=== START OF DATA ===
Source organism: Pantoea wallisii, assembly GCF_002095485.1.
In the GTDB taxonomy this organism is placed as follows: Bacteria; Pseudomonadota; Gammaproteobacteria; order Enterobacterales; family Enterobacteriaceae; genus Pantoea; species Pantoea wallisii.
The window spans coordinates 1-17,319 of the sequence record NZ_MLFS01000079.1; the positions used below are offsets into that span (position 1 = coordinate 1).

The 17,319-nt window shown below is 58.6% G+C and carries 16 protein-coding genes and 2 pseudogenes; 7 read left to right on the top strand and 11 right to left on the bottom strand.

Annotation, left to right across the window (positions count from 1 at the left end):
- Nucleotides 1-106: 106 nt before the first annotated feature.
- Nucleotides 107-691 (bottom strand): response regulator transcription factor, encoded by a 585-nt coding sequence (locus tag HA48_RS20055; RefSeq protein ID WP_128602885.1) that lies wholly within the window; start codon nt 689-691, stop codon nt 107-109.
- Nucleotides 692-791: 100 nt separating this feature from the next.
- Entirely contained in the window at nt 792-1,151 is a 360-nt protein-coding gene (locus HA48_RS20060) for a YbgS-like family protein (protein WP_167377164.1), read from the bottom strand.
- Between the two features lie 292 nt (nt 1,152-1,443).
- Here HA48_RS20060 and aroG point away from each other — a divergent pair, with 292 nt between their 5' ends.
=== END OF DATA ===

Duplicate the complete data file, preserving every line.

Source organism: Pantoea wallisii, assembly GCF_002095485.1.
In the GTDB taxonomy this organism is placed as follows: Bacteria; Pseudomonadota; Gammaproteobacteria; order Enterobacterales; family Enterobacteriaceae; genus Pantoea; species Pantoea wallisii.
The window spans coordinates 1-17,319 of the sequence record NZ_MLFS01000079.1; the positions used below are offsets into that span (position 1 = coordinate 1).

The 17,319-nt window shown below is 58.6% G+C and carries 16 protein-coding genes and 2 pseudogenes; 7 read left to right on the top strand and 11 right to left on the bottom strand.

Annotation, left to right across the window (positions count from 1 at the left end):
- Nucleotides 1-106: 106 nt before the first annotated feature.
- Nucleotides 107-691 (bottom strand): response regulator transcription factor, encoded by a 585-nt coding sequence (locus tag HA48_RS20055; RefSeq protein ID WP_128602885.1) that lies wholly within the window; start codon nt 689-691, stop codon nt 107-109.
- Nucleotides 692-791: 100 nt separating this feature from the next.
- Entirely contained in the window at nt 792-1,151 is a 360-nt protein-coding gene (locus HA48_RS20060) for a YbgS-like family protein (protein WP_167377164.1), read from the bottom strand.
- Between the two features lie 292 nt (nt 1,152-1,443).
- Here HA48_RS20060 and aroG point away from each other — a divergent pair, with 292 nt between their 5' ends.